- The former chairman of the UK’s financial watchdog has revealed he faced significant political pressure to approve crypto firms
- The FCA prevented FTX and Binance from operating in the UK, a decision Charles Randell now says was justified
- Binance is facing legal action in the US while FTX famously imploded
The former chairman of the UK’s financial watchdog, the Financial Conduct Authority (FCA), has said that he encountered significant political pressure to embrace crypto firms following the nation’s push to adopt blockchain. Charles Randell, who left his post earlier this year, told a Bank of England conference on Tuesday that he felt pressured into giving certain crypto exchanges clearance to operate in the country when he didn’t feel they were safe for British citizens to use, saying that legal action in the US has vindicated his opinion.
Randall Felt Pressured to Approve Troubled Exchanges
Randell was speaking at a conference hosted by the Bank of England’s Prudential Regulation Authority when the subject of cryptocurrencies arose. In April 2022, then Chancellor of the Exchequer Rishi Sunak announced that the government wanted the UK to be a crypto hub and set about helping to form new guidelines for crypto firms wanting to operate in the country.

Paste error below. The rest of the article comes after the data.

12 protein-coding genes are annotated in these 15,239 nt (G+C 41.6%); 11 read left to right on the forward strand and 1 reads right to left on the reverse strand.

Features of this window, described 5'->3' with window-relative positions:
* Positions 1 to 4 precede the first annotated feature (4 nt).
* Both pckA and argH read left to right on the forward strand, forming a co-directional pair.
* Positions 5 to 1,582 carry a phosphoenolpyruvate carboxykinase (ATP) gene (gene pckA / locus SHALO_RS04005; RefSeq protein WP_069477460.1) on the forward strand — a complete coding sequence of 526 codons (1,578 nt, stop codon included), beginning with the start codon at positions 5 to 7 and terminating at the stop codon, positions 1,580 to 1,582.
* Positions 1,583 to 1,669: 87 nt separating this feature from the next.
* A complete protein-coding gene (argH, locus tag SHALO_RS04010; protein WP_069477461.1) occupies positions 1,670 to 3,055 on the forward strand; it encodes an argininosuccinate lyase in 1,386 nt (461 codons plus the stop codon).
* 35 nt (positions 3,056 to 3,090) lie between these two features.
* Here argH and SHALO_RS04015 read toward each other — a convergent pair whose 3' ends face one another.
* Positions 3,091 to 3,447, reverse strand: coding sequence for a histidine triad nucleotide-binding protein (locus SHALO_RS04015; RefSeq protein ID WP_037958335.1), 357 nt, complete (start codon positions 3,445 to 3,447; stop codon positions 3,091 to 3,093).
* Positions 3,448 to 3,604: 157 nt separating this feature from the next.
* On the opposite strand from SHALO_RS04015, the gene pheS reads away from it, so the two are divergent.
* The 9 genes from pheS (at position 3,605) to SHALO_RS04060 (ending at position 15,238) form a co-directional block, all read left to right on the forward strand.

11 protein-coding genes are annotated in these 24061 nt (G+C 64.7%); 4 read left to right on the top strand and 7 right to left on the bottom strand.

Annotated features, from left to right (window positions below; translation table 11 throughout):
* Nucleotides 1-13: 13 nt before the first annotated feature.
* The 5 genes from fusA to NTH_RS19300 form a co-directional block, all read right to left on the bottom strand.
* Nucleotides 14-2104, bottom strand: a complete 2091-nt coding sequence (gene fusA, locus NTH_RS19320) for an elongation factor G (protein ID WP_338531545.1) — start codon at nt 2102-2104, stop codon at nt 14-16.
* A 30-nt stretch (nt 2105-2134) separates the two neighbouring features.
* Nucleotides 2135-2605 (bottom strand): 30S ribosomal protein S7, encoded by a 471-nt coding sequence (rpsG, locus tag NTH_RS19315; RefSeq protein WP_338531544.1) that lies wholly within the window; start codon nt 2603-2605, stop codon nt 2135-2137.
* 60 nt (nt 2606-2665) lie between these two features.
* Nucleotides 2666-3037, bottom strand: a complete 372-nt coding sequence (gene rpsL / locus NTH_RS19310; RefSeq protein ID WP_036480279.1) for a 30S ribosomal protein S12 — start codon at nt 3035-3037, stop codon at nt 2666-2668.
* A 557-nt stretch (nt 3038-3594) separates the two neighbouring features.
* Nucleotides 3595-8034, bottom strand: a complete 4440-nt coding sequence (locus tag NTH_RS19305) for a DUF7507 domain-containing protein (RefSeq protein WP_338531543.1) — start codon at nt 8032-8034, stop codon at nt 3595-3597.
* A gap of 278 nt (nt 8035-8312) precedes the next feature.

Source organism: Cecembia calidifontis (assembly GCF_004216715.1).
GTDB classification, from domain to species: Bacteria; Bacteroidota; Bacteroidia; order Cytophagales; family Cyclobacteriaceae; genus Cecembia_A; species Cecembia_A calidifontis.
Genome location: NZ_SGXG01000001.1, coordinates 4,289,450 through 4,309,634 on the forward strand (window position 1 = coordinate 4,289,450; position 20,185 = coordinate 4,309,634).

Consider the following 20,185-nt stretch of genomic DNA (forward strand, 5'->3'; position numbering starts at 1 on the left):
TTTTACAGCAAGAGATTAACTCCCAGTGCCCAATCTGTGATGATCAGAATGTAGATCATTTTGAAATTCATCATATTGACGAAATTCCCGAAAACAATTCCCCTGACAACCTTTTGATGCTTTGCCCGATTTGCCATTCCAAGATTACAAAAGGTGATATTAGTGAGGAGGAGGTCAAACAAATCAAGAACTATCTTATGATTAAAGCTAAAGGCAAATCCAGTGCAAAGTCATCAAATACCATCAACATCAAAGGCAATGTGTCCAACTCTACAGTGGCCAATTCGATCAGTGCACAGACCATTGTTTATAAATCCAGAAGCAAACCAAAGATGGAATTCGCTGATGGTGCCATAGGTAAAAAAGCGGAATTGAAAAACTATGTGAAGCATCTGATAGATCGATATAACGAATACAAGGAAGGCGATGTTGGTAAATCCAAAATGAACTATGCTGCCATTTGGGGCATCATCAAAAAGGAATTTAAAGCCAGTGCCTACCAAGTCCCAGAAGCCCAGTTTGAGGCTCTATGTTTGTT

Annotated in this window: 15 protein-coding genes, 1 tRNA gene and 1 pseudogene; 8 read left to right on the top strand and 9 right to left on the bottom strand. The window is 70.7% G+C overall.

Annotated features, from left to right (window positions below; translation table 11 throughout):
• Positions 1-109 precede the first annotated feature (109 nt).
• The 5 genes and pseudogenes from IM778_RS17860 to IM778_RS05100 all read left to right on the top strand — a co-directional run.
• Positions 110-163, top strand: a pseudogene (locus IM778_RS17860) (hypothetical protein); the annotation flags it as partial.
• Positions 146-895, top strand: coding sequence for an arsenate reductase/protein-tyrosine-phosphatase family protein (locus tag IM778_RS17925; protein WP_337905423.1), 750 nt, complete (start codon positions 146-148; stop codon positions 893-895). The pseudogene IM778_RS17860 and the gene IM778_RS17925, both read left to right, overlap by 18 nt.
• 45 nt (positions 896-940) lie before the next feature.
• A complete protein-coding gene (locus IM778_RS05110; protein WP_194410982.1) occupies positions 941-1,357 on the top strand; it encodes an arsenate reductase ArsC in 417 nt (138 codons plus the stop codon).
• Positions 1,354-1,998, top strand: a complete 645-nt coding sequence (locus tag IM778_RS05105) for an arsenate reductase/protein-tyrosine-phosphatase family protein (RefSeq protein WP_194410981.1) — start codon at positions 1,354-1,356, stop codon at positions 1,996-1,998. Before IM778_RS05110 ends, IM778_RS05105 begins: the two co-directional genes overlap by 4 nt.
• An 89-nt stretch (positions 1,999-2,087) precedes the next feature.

At the same time as Sunak was promising a home for crypto in Britain, the FCA was coming down hard on the crypto sector, a clash which seems to have had an impact on those at the heart of the battle. From his perspective as the FCA chair, Randell emphasised that there was a concerted push to accommodate crypto firms, refusing to name specific examples but noting that some of those he was pressured to approve are currently the subjects of criminal investigations by the US Department of Justice.
FCA Feels Justified by US Actions
Despite this political pressure the FCA had its reservations, ultimately declining to grant permission for cryptocurrency exchanges such as FTX and Binance to operate within the UK. This decision, however, was not without its critics. The FCA’s Chief Executive, Nikhil Rathi, noted that the regulator faced significant backlash from those who believed that allowing these innovative activities to move to other jurisdictions would disadvantage the UK.
Nevertheless, the FCA took a cautious stance, sounding the alarm over supervising Binance and imposing restrictions that prevented it from engaging in regulated activities in the UK without written consent. Recent developments have underscored the concerns expressed by the FCA; Binance has been subjected to legal action by various entities in the US while FTX famously imploded.